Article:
5. Torque magnetometry study of Fe and Ni doped SmB6

    NASA Astrophysics Data System (ADS)

    Tinsman, Colin; Li, Gang; Lawson, Benjamin; Yu, Fan; Asaba, Tomoya; Wang, Xiangfeng; Paglione, Johnpierre; Li, Lu

    2015-03-01

    There has been renewed interest in the past few years regarding Samarium Hexaboride, a promising candidate to be a topological Kondo insulator. Work on this material represents an extension of the categorization of materials by the topology of their electronic band structure into systems with strong correlation effects. It is known that by introducing magnetic impurities, such as Iron, Nickel, and Europium, the magnetic ground state of SmB6 could be greatly altered. In this study we will present our torque magnetometry data of Fe and Ni doped SmB6, down to 20 mK, and up to 45 Tesla. It is found that the overall symmetry of the angular dependence of torque with respect to magnetic field changed for both Fe-doped SmB6 and Ni-doped SmB6. For pure SmB6, the angular dependence is proportional to sin (2 θ) , as expected for a paramagnetic material. By contrast, for Fe-doped SmB6 and Ni-doped SmB6, the torque vs. tilt angle profile becomes sin (4 θ) . Furthermore, for FexSmB6 the field dependence of torque shows a sharp bend feature around 9 Tesla, which softens with elevating temperature, and could be related to magnetic moment re-alignment.

  6. Laterally patterned spin-valve superlattice: Magnetometry and polarized neutron scattering study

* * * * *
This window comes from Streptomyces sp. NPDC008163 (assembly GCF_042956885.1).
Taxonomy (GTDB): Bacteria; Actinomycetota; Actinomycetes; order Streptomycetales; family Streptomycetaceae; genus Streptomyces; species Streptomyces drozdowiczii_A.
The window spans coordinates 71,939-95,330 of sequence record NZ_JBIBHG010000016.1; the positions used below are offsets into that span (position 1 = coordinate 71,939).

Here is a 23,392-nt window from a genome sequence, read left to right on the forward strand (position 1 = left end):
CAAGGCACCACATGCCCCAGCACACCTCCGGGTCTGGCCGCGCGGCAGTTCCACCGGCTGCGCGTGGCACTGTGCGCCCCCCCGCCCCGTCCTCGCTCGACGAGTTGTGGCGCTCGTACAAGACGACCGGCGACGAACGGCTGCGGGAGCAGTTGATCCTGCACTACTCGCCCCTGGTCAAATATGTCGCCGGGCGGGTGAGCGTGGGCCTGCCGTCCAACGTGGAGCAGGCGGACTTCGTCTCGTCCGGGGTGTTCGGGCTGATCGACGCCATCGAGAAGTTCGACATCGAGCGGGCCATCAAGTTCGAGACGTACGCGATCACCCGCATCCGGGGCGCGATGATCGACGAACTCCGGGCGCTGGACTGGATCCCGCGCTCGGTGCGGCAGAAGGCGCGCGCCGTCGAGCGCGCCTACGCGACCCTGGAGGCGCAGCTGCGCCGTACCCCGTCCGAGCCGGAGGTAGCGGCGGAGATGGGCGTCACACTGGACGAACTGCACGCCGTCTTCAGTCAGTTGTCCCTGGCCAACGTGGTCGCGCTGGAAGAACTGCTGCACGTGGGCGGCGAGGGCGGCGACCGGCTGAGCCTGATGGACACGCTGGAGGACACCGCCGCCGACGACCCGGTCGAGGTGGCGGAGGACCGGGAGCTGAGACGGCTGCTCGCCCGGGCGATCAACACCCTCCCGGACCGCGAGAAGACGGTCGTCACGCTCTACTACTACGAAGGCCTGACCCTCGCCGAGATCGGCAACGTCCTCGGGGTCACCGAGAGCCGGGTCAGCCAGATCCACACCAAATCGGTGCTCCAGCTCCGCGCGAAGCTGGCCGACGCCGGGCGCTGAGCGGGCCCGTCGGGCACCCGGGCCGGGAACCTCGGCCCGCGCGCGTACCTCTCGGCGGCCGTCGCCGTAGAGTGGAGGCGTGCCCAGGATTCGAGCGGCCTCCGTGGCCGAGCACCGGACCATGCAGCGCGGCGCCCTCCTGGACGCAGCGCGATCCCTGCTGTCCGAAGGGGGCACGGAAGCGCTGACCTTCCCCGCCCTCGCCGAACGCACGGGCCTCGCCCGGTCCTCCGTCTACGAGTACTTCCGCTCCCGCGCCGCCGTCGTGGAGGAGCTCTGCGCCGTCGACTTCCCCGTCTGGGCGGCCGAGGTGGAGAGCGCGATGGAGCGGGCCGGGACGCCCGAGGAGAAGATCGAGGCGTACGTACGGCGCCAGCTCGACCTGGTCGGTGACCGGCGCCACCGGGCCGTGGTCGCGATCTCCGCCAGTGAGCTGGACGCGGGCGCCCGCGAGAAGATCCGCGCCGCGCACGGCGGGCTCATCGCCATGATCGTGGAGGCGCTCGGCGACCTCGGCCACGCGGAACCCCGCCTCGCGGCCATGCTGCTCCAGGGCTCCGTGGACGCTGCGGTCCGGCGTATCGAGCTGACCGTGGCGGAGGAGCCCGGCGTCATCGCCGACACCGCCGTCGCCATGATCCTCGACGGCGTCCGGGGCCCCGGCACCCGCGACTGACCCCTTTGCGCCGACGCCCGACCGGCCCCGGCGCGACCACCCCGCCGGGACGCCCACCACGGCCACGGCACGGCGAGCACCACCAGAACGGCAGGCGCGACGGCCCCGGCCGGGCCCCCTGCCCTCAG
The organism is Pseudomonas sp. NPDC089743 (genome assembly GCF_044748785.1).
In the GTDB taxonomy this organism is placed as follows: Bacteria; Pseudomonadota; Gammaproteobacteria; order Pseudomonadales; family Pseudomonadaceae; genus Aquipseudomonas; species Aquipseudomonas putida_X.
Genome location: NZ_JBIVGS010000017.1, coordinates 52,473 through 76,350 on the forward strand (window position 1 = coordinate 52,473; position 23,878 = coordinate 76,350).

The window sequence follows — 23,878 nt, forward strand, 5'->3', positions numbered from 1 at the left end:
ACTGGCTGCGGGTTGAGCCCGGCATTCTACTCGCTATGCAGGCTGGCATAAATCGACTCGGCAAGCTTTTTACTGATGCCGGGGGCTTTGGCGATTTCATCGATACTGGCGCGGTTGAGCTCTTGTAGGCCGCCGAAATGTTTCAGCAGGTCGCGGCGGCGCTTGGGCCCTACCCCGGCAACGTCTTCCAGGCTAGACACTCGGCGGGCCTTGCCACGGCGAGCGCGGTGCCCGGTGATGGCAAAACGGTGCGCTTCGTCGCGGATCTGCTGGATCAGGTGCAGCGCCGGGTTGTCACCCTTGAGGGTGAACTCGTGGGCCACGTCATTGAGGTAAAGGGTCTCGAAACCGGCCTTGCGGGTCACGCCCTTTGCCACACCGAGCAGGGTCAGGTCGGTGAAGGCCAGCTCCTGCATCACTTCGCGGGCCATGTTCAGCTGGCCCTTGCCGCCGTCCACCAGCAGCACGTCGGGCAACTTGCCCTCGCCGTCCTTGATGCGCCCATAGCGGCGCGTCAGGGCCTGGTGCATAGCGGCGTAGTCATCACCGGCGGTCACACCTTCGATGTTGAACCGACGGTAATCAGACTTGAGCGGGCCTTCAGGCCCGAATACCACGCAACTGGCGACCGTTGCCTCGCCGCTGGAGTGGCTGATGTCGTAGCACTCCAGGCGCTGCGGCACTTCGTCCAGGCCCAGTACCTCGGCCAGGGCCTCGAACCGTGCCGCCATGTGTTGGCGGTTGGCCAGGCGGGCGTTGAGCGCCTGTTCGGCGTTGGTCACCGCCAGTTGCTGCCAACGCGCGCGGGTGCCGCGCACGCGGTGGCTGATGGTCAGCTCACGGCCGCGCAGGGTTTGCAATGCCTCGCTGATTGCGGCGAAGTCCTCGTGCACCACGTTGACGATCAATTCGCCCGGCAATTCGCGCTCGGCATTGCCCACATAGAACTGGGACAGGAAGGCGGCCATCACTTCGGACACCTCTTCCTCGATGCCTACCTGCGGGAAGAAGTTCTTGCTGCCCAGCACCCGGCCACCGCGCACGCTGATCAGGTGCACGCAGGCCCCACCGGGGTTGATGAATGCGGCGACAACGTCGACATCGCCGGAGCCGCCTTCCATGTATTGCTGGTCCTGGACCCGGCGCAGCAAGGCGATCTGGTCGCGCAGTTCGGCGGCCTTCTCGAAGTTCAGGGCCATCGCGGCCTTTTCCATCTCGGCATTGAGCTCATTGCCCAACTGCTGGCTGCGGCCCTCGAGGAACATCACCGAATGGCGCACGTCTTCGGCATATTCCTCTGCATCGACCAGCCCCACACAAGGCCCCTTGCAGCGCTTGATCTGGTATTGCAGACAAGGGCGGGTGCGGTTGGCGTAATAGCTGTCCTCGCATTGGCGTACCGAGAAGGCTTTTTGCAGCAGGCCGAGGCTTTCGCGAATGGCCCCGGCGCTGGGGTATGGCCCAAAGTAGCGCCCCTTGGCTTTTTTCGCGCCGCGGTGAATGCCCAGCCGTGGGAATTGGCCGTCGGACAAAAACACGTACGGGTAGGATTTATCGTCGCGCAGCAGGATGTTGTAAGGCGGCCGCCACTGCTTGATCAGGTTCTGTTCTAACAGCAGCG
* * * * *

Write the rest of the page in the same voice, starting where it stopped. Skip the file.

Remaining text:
NASA Astrophysics Data System (ADS)

    Brüssing, F.; Toperverg, B. P.; Devishvili, A.; Badini Confalonieri, G. A.; Theis-Bröhl, K.; Zabel, H.

    2015-04-01

    The magnetization reversal of magnetic multilayers with spin-valve like characteristics, patterned into an array of parallel stripes, was structurally and magnetically analyzed, in detail, via x-ray scattering, magnetometry, and polarized neutron reflectivity. Each stripe contains a multiple repetition of the layer sequence [Fe/Cr/Co/Cr]. X-ray and neutron scattering maps of the patterned multilayer show rich details resulting from the superposition of Bragg peaks representing the lateral in-plane periodicity and the out-of-plane multilayer period. Detailed analysis of specular and off-specular polarized neutron intensity was used to ascertain the antiparallel alignment of the Co and Fe magnetization within the kink region of their combined hysteresis loop between the coercive fields of Fe and Co layers. This includes also an examination of domain formation and inter- as well as intra-stripe correlation effects upon magnetization reversal. Our combined study shows that the shape induced anisotropy via patterning is capable of overriding the four-fold crystal anisotropy but is unable to eliminate the ripple domain state of the Co layers, already present in the continuous multilayer.